What is a Bridge Loan & Who Should Get One?

March 28, 2023 min read

There are many loan types available to homeowners, and each loan has its advantages and disadvantages. One loan you may have heard of is a bridge loan. We’ll walk you through the ins and outs of bridge loans, how they work, the pros and cons, and who should consider this type of loan.

What Is a Bridge Loan?

A bridge loan is a short-term loan typically used to “bridge” the gap between buying your new home and selling your old one. Essentially, this type of loan is something you might get when you need to buy before you sell your old home. It’s designed to give you a bit of extra cash that will help you begin your new mortgage payments while you might still own a second home and need extra help making those payments.

How Do Bridge Loans Work?

Due to the high risk associated with bridge loans, not every lender offers this type of loan. However, if your lender does offer bridge loans, you can begin the loan qualification process. Typically, bridge loans have stricter requirements than other mortgage loans because of the high-interest rates and quick repayment plans. You may need a higher credit score and lower debt-to-income (DTI) ratio to qualify for a bridge loan.

Once you qualify, you will be able to take out a bridge loan and use it to purchase a new house or make payments while you technically own two homes—until you’re able to sell your old one. Bridge loans will need to be repaid much sooner than most other housing loans. Often you’ll need to repay it within 6–12 months after you take out the loan.

The Pros and Cons of a Bridge Loan

Bridge loans aren’t for everyone. Understanding the pros and cons of a bridge loan can help you determine if this type of loan might be the right choice for your situation—or if you should look at alternative loan options.


  • Extra cash flow. When you’re buying and selling homes, most of your cash is strapped down, and you might not have enough cash to make down payments or cover closing costs. A bridge loan can give you some cash in hand to use for this process.
  • Faster than most loans. With a bridge loan, you can usually get financing faster than with other housing loans and financing options.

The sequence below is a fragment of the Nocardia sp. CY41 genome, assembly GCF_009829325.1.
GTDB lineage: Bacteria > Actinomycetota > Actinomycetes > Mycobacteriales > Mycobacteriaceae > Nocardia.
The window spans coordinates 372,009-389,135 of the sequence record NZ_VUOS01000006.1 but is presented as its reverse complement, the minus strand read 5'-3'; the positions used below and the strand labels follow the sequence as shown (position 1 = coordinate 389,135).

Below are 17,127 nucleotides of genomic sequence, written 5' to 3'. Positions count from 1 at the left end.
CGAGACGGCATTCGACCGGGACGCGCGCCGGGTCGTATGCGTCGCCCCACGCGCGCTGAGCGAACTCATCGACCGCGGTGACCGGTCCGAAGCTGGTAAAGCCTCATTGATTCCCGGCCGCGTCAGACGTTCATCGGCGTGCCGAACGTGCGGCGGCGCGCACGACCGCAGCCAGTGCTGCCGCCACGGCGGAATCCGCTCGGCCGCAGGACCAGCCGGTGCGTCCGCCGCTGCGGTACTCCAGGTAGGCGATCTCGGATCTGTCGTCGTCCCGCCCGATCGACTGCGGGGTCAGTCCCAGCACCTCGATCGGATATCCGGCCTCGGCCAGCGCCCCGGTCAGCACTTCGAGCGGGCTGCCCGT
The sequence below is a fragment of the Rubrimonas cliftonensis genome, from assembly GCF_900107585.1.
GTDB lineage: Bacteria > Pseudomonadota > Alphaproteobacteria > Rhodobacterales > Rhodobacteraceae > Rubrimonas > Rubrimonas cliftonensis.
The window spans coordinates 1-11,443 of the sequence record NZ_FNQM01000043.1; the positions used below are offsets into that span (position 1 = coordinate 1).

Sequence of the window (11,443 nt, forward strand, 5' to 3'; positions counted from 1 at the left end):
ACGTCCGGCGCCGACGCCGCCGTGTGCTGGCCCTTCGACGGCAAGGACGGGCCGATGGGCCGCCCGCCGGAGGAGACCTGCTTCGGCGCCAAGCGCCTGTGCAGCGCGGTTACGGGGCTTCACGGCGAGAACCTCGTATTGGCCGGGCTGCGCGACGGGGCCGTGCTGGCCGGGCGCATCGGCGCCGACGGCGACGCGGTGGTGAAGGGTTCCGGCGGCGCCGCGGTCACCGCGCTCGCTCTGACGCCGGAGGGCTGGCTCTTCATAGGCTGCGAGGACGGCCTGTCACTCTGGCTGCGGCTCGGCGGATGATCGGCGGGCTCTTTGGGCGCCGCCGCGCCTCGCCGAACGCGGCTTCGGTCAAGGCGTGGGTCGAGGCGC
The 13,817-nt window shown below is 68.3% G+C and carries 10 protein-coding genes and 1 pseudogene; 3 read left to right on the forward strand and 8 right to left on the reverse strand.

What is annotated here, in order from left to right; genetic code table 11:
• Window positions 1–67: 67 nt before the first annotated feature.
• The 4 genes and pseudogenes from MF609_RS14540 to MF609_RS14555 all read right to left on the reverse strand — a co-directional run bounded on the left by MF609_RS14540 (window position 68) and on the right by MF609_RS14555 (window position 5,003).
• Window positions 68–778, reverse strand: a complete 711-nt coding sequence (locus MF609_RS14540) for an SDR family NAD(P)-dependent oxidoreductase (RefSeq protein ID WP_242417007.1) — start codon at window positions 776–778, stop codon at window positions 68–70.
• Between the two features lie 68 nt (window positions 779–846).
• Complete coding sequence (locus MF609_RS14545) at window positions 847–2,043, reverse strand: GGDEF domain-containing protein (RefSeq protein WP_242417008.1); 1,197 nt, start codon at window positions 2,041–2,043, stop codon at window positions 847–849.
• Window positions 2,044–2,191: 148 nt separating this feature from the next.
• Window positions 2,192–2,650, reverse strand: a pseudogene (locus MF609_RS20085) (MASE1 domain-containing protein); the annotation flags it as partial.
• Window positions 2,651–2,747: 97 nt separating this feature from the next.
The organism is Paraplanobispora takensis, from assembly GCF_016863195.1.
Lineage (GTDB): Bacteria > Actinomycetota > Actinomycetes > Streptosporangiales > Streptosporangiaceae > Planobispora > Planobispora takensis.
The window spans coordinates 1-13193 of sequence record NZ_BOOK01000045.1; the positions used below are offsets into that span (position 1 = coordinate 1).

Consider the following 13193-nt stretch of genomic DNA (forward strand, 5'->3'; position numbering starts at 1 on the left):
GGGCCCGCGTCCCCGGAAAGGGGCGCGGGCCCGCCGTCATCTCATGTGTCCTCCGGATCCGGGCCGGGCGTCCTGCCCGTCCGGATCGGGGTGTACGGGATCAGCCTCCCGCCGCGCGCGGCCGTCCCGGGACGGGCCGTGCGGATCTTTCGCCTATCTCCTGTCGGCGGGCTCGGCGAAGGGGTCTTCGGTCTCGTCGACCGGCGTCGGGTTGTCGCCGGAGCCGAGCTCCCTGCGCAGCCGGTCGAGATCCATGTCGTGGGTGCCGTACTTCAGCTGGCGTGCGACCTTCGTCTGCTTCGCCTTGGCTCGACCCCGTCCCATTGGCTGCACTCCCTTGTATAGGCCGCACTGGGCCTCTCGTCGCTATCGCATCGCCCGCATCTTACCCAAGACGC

• No contingency necessary. If you use a bridge loan, you technically don’t have to sell your old home before you buy, with no contingency needed.


  • Higher rates. One of the biggest drawbacks of a bridge loan is that you will almost always have higher interest rates and APR than conventional loans.
  • Still requires a down payment. You may need to have 20% equity in your current home and be able to cover a down payment to even qualify for a bridge loan.
  • Financing requirements. You may need to meet a higher standard to qualify for this loan.
  • Limiting your lender options. Using a bridge loan can limit your lender flexibility for your mortgage for your new home. Often, lenders will only offer you a bridge loan if you agree to use it for your new mortgage. So using a bridge loan can also restrict your future mortgage options.

Bridge Loan Alternatives

Ultimately, the higher rates and lower flexibility make bridge loans a restrictive financing option. Here are a few bridge loan alternatives that are designed to increase your options and keep your rates lower and more flexible. While Pennymac only offers Home Equity Loans, we think all of these are viable alternatives to consider if you find yourself needing more financing:

  • Home equity loans. These loans consist of a lump sum payment that’s borrowed against the equity in your existing home. The proceeds of a home equity loan can be used to help you buy a new house before selling your existing one.
  • HELOC. This option is a line of credit borrowed against the equity of your existing home, which often comes with much lower interest rates. A HELOC works like a credit card. You can withdraw as much as you want up to the approved credit limit.
  • Personal loan. With good credit and a low DTI, you could qualify for a personal loan instead. This loan could be used as funding for a new home, but may still require collateral.

These are just some of the alternatives to a bridge loan. A mortgage expert can help you determine what the best option for your unique situation is and help you get the funding you need. Compare your mortgage options today to see what would work best for you.



loan types selling a home home equity refinance

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